The brain needs proper stimulation. The lack of appropriate stimulation often results in these children developing self-harming behaviours, says Hans Erik.

The network’s efforts are about spreading the newly developed guidelines3 throughout the Nordic countries. One of the methods adopted by the network is training courses organized by the Nordic Centre for Welfare and Social Issues.

The goal is that more children with deafblindness will be tested in the right way as the first condition to be provided the proper opportunities to achieve their full potential. It’s a bloody human right, says Hans Erik emphatically.
Prepared by Victoria Henriksson, Communications Officer, Nordic Welfare


1 Hans Erik Frölander is the coordinator of the cognition network. He works as a psychologist at Resurscenter Dövblind ,
a Resource Centre for Children and Young People with deafblindness. He is also a PhD student at Örebro University.

2 The Nordic Council of Ministers is the official inter-governmental body for co-operation in the Nordic Region. (

3 “Guidelines for Assessment of Cognition in Relation to Congenital Deafblindness”:

The Nordic Network1 on Cognition

This network, formed in 2008, consists of around 20 members, predominantly psychologists and educators from within the field of deafblindness, several of whom are also connected to universities. The membership is spread across the Nordic countries, Switzerland, the Netherlands and Great Britain. The network is facilitated by the Nordic Centre for Welfare and Social Issues2.

The Cognition Network was established to involve the fields of physiology, neuroscience, cognitive and developmental psychology, social psychology, pedagogy and semiotics3.The starting point has always been one of practicality, about sharing experiences and developing competence.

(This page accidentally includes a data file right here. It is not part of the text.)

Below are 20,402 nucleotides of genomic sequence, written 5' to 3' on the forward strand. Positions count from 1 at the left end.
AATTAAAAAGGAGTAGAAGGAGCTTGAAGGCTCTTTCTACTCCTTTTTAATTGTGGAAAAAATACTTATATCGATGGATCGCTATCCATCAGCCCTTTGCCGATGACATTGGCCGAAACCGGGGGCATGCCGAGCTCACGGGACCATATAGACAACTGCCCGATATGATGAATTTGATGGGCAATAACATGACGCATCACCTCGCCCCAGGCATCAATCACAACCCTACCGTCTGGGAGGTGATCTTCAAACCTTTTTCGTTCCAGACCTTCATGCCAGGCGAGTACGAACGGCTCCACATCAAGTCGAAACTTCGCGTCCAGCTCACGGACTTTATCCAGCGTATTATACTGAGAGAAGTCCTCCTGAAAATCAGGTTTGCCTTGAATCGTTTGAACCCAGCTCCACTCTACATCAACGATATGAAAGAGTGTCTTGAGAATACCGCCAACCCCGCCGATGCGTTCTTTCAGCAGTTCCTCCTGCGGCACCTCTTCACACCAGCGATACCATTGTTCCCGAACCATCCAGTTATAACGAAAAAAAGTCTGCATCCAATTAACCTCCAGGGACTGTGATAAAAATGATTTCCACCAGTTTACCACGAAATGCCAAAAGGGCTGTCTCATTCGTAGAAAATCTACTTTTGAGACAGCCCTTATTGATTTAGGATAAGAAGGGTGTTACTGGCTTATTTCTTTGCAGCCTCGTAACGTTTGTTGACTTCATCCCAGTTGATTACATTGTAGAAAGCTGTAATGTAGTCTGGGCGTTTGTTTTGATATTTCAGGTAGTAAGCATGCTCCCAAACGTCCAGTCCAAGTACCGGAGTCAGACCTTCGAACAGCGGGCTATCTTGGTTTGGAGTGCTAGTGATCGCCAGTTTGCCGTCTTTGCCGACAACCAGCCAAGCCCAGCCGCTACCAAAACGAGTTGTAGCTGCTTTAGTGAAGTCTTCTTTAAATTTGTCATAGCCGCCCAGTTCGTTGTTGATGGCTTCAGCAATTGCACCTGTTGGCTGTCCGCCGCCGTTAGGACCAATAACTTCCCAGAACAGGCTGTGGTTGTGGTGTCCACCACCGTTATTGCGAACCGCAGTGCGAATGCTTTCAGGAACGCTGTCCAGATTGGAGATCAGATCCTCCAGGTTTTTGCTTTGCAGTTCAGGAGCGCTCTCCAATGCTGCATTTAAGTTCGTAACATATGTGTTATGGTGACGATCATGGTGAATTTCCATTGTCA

It is difficult to assess the cognitive abilities of people with deafblindness. Expressions are not easy to interpret, especially those with congenital deafblindness. While this project has been focusing on this sub-group, the network also examines those with acquired deafblindness, in particular studying their potential cognitive decline. Tools and analytical models are very much lacking in both cases. The project has therefore aimed to improve the competence among professionals to understand, observe, describe and assess cognitive abilities of persons with deafblindness.

As the tactile modality is of utmost importance in deafblindness, the network has also strived to increase knowledge about physical tactile cognition. The network strives to develop methods and guidelines applicable in optimal settings, thereby including knowledge about aspects of deafblind communication.

Network members are currently trying to adapt existing infant and child developmental scales to those with deafblindness. Other examples include: adapting a common memory test for the elderly to use for individuals with acquired deafblindness; preparing a checklist to record the tactile working memory for those with congenital deafblindness, and developing a special executive function screening test adapted for individuals with congenital deafblindness. The network has also been taking steps towards an analytical procedure to evaluate social cognition in the context of tactile communication.

This developmental work will continue within the network, bringing together practical experiences from the field, theoretical knowledge and scientific findings. The network intends to transmit their new knowledge through various publications, conference presentations and individual exchanges.
For more information, contact: Hans Erik Frölander, Coordinator, Nordic Network on Cognition (Email: